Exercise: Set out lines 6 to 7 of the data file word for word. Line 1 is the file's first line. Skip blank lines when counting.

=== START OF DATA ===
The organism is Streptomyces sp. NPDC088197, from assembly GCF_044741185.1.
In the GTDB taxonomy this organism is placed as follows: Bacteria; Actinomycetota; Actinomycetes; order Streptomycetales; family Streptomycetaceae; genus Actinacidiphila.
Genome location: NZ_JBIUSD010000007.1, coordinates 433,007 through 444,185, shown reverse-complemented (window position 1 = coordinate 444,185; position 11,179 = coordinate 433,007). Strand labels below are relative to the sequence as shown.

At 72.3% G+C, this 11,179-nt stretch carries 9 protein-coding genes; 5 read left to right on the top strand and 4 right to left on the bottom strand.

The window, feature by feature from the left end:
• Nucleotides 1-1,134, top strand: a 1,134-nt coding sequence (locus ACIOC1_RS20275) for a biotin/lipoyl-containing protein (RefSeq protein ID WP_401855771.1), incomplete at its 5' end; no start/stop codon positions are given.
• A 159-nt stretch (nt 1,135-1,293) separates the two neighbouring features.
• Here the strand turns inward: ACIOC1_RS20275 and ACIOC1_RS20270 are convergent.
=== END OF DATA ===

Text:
• Nucleotides 1-1,134, top strand: a 1,134-nt coding sequence (locus ACIOC1_RS20275) for a biotin/lipoyl-containing protein (RefSeq protein ID WP_401855771.1), incomplete at its 5' end; no start/stop codon positions are given.
• A 159-nt stretch (nt 1,135-1,293) separates the two neighbouring features.